Accelerating marching cubes with graphics hardware

Gunnar Johansson, Hamish Carr
Linkoping University
Proceedings of the 2006 conference of the Center for Advanced Studies on Collaborative research, CASCON ’06


   title={Accelerating marching cubes with graphics hardware},

   author={Johansson, G. and Carr, H.},

   booktitle={Proceedings of the 2006 conference of the Center for Advanced Studies on Collaborative research, October},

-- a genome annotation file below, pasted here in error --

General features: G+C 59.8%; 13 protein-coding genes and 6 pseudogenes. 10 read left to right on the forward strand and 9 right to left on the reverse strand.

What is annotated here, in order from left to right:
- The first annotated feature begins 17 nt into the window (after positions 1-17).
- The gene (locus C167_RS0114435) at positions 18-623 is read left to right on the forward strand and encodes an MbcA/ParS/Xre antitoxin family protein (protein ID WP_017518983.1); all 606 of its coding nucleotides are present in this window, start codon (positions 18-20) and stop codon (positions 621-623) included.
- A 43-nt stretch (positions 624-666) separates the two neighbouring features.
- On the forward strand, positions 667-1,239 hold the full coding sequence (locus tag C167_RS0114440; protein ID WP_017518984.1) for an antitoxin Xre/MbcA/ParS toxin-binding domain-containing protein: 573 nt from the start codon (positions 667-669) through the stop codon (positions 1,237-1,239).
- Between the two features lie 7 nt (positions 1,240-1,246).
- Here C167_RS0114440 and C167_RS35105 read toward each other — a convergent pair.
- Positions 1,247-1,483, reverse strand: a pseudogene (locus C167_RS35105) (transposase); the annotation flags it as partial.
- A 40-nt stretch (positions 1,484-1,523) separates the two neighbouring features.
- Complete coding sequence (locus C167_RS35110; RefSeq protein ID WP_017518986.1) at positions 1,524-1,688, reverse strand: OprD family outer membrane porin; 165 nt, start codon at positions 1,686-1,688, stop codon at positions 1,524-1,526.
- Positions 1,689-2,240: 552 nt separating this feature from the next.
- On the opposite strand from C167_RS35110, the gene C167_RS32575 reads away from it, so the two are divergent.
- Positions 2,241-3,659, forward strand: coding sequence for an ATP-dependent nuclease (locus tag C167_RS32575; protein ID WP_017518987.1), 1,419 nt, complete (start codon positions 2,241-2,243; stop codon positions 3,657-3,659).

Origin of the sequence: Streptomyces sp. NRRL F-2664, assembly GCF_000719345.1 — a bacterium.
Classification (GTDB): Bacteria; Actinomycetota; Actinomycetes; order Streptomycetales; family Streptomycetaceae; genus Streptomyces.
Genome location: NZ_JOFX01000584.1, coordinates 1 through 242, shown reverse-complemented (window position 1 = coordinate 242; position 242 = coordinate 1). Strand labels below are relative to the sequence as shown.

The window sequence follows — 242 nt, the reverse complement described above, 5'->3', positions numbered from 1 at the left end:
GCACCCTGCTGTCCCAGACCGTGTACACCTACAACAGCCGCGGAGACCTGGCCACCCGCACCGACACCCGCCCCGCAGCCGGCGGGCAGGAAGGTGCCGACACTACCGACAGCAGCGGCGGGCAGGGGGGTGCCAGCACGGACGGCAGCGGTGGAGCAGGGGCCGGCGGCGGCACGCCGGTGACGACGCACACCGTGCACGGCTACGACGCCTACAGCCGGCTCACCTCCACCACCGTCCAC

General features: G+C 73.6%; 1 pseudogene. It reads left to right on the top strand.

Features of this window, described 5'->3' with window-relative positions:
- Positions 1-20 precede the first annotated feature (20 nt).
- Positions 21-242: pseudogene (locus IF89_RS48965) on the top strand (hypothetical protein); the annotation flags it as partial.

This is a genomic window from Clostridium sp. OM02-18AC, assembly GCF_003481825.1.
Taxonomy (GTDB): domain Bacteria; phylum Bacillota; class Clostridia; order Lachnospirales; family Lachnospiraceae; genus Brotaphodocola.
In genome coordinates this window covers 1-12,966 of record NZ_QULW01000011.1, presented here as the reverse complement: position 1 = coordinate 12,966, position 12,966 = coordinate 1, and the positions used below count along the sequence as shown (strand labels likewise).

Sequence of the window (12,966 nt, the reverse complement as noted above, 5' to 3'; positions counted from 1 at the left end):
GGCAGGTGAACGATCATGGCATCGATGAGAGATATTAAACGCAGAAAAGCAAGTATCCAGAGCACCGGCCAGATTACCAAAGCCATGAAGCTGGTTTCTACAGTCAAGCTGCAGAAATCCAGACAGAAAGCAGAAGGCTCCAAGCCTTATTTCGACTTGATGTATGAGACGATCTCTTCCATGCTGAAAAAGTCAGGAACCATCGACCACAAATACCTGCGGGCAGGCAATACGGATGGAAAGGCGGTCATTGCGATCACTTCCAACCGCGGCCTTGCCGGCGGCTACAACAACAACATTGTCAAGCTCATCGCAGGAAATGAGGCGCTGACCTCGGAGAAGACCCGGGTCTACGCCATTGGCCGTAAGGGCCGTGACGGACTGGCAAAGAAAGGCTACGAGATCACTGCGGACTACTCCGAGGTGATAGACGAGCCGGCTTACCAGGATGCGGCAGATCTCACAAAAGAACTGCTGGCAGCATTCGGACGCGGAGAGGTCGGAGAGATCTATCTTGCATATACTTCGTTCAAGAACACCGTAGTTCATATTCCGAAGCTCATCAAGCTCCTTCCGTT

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Medical imaging and scientific simulation produce large volumetric datasets, which are often visualized by isosurface extraction and rendering. This extracts individual surfaces from the volume to represent significant boundaries in the volume. The standard isosurface extraction method, Marching Cubes, generates a triangulated approximation of the isosurface one cell at a time.We contribute improvements with respect to algorithmic acceleration and to optimization using programmable hardware on commodity GPUs. We improve algorithmic performance by precomputing topology for each cell and storing this information in the span space structure, avoiding redundant runtime CPU computations in the CPU at runtime.Our principal contribution, however, is to improve GPU-based isosurface acceleration by caching the topology on the GPU in the form of display lists and using vertex programs to perform geometric interpolation. Pascucci[3] and Klein[2] accelerated isosurfaces on tetrahedral meshes by 30%, while Reck[4] achieved 850% using span space techniques. For cubic data, Goetz[1] accelerated Marching Cubes on the GPU but without span space or correct normals. We generate accurate isosurfaces with correct normals for cubic meshes with acceleration at least as good as Pascucci[3], rising to 300% when span space structures are used. Combined with span space acceleration we achieved gains of as much as 1300%, in line with the results of Reck[4] for tetrahedra. Moreover, our method is independent of cell shape and isosurface kernel, and can be applied to higher-order isosurface interpolation. Further acceleration is also expected using improved vertex textures in the next generation of GPUs.
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